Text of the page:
Democratic state senators balked on Tuesday at a bill that would ban their personal use of campaign money, stopping the proposal with a recommendation that the state study the issue.
Anyone wanting to know how their senator voted won’t find any record, either, because senators took the action via an unrecorded voice vote.
An anti-corruption group said the decision was disappointing, especially since Virginia has no limits on campaign contributions and because some lawmakers are raising money while they legislate because of a loophole this year.
“I cannot believe they killed the bill,” said Shruti Shah, president of the Coalition for Integrity, which ranks Virginia in the bottom third of states when it comes to ethics and transparency laws for the legislative and executive branches.
She said she’s hopeful about a commission that’s going to study campaign finance reform issues. But sometimes, she said, such commissions are just a way to “push the can down the road.”
Virginia is one of just a handful of states without a prohibition of campaign money for personal use. Banning it shouldn’t be complicated, she said.
“You don’t need a study commission to tell you that,” Shah said. “You already know the answer to that.”
The bill from Del. Marcus Simon, D-Fairfax, cleared the House with no opposition. The bill as originally filed was short and would have banned lawmakers from using campaign money for personal use, other than for child care. The State Board of Elections would create regulations for implementing the bill.
Senators discussed making the bill more specific about expenditures that would still be allowed.
But when the bill came up on the Senate floor Tuesday, few senators seemed interested in voting for any new rules for themselves.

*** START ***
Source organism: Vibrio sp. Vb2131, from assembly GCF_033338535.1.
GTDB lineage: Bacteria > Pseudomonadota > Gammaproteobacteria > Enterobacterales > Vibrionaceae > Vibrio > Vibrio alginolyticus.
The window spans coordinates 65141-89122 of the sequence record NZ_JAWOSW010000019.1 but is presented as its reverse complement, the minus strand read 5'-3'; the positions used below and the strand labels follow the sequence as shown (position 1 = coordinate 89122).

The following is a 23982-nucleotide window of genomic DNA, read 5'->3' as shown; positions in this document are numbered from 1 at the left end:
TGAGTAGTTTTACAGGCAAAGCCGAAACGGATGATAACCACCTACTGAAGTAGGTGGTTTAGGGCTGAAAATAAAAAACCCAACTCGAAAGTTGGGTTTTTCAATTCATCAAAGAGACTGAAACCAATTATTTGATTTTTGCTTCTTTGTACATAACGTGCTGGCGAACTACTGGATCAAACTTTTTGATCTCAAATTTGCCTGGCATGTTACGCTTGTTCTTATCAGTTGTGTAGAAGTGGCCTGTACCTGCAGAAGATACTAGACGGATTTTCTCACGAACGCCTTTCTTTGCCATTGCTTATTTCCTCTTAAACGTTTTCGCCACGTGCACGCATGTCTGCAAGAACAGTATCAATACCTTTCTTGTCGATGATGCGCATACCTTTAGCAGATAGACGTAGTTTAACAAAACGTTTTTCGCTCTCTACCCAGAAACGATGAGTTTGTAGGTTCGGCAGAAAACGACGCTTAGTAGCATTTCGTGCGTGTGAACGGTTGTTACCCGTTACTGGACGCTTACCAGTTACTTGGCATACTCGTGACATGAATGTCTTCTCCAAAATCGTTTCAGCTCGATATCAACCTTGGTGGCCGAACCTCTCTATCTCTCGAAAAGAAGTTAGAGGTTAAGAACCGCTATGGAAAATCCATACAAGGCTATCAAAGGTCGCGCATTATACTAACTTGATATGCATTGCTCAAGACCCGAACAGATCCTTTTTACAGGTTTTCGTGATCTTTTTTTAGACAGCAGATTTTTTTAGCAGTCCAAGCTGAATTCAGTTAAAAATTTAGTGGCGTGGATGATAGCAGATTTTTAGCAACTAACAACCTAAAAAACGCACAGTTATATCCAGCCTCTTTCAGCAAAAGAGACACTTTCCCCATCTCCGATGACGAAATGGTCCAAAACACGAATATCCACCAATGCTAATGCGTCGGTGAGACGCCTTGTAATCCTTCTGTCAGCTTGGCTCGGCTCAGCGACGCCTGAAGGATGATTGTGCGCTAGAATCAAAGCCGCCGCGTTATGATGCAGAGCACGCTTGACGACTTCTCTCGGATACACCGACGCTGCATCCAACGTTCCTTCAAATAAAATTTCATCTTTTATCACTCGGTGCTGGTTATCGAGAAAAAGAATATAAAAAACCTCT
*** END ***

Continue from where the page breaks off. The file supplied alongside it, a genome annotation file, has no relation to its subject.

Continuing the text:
Sen. Scott Surovell, D-Fairfax, turned the floor over to Sen. Jill Holtzman Vogel, R-Fauquier, to start the discussion.
Calling the bill “a significant policy change,” Vogel said senators would be wise to send the bill back to committee, so it could be studied by a commission that’s being planned. She also said she was concerned that the bill could “overwhelm” the Department of Elections and State Board of Elections.
“It’s definitely an area that I think we have to look at,” Surovell said. “There’s all kinds of difficulties though in the wording.”
Sen. Barbara Favola, D-Arlington, said she wanted the issue studied so the legislature could adopt a framework in a bipartisan way.
Sen. Creigh Deeds, D-Bath, said the Senate was making a mistake by not passing the bill.
“The reality is for many years our constituents have been asking us” for this, he said. “It’s been embarrassing for all of us.”
“I am sorry that there are many people who think we can’t go forward with this.”
The only time a Virginia lawmaker can’t use campaign funds for personal reasons is when closing out a campaign committee.
A state commission already studied the issue.
The Commission on Integrity and Public Confidence in State Government in 2015 called on the General Assembly to ban personal use of campaign funds, among other reforms.